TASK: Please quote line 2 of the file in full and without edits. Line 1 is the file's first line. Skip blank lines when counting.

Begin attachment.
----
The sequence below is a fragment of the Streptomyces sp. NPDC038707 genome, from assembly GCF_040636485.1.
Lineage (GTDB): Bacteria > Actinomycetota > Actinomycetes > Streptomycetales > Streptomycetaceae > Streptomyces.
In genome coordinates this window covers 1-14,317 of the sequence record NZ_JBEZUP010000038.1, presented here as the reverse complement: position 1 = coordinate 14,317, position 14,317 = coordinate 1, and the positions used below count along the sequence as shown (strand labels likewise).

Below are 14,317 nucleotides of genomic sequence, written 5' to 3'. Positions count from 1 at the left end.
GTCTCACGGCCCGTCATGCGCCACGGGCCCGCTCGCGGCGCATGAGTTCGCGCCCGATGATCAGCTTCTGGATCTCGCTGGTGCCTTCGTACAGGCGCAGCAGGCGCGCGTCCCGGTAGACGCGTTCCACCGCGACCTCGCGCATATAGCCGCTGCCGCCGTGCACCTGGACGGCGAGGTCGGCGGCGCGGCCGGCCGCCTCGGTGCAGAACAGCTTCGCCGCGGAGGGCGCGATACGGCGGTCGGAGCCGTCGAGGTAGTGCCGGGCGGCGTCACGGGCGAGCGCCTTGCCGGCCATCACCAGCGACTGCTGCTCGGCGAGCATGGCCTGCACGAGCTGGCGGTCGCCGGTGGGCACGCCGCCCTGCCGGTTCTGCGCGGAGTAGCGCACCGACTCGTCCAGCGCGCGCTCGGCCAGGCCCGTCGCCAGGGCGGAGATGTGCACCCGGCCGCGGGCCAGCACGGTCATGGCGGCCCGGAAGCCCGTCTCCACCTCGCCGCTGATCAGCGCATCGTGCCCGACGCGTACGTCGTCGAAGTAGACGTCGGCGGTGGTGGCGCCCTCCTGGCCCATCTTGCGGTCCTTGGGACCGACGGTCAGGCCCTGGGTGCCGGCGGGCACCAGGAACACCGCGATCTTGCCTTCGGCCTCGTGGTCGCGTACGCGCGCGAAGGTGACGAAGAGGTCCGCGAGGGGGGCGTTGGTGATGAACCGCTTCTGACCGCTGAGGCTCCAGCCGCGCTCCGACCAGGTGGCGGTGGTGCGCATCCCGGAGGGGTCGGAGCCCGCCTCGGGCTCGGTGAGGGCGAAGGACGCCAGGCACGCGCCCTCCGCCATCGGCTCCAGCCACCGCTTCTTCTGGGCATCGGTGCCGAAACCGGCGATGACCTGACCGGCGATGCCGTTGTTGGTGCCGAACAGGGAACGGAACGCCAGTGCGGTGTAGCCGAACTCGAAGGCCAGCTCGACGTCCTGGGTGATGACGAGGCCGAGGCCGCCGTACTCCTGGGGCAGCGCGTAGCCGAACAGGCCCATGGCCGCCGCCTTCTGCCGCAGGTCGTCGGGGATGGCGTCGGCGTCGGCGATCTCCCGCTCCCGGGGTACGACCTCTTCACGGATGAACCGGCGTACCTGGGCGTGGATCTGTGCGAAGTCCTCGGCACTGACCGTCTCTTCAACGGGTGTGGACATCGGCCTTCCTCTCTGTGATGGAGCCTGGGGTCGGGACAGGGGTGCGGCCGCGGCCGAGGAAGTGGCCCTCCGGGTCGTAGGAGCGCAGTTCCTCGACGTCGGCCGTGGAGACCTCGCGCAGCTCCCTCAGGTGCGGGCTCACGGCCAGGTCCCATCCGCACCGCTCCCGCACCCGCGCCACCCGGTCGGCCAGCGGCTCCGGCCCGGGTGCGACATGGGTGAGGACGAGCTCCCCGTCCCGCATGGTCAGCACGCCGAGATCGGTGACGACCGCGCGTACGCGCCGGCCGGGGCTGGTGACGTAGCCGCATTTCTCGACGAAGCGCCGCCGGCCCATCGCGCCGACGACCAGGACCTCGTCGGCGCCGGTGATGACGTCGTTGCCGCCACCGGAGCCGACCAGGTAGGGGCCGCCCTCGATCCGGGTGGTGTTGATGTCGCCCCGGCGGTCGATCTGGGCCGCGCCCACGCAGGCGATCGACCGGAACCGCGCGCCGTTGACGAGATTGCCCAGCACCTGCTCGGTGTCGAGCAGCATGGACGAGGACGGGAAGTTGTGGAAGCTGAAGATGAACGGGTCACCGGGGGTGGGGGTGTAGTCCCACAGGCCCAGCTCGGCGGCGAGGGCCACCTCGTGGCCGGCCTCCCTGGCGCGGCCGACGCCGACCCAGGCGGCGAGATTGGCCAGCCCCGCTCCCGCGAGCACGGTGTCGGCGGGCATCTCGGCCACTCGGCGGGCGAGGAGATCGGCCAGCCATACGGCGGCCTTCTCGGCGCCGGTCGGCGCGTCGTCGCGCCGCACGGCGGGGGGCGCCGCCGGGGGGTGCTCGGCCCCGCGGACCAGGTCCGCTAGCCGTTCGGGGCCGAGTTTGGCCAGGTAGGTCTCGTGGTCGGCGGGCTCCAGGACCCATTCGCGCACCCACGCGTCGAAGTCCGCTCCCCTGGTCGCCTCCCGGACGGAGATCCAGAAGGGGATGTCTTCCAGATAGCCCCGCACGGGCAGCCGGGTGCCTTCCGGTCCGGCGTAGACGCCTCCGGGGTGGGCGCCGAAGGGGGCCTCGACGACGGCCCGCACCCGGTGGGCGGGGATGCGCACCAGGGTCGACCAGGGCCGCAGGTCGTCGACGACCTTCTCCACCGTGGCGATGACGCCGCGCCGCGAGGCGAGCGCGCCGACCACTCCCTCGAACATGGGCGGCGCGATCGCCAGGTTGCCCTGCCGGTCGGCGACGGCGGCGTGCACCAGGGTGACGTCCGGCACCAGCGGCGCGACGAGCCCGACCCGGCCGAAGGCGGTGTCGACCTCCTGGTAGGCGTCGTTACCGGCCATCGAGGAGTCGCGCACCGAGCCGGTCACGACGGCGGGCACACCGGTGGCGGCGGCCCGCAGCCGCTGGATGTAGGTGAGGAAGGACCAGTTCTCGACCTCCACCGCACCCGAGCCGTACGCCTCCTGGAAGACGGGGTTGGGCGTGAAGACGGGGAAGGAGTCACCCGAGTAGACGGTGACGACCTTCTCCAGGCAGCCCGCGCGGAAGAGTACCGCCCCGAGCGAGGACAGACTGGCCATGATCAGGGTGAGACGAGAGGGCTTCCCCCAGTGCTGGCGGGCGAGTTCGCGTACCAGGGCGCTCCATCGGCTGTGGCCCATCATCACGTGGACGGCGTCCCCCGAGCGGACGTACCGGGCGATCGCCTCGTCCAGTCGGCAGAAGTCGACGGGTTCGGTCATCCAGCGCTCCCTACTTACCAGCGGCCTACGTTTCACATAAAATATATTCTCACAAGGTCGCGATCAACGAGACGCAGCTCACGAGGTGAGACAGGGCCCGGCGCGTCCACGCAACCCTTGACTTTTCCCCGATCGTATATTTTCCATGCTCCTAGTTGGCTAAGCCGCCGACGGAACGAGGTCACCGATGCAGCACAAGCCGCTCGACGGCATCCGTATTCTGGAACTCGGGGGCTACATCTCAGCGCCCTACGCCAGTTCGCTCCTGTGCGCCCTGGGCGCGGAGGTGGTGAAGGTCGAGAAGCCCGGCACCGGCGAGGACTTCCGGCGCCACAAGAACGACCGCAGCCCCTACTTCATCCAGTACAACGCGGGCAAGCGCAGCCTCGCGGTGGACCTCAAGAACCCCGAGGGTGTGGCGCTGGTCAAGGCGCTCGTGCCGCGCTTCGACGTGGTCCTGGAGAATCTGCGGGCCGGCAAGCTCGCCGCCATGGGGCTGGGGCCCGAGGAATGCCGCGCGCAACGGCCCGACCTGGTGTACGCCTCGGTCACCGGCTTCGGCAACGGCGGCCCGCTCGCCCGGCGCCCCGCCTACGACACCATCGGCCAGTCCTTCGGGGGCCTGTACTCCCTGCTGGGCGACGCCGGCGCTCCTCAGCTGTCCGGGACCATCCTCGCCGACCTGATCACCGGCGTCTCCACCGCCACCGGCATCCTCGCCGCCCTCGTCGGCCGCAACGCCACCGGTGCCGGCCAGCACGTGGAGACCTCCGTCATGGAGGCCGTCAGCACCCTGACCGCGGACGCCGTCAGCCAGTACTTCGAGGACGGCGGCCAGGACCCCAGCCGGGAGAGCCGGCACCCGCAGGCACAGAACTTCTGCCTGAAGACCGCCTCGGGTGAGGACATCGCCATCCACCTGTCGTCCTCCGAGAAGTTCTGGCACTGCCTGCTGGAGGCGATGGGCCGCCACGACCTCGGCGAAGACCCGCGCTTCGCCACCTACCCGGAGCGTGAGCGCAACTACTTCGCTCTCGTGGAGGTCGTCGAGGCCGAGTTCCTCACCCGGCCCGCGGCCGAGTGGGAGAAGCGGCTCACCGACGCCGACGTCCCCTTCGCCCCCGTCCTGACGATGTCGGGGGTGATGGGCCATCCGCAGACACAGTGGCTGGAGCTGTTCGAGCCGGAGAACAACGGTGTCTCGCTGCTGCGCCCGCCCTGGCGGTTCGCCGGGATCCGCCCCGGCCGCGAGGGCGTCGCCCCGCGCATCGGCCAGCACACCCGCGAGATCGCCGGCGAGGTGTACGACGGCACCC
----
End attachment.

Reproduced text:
Lineage (GTDB): Bacteria > Actinomycetota > Actinomycetes > Streptomycetales > Streptomycetaceae > Streptomyces.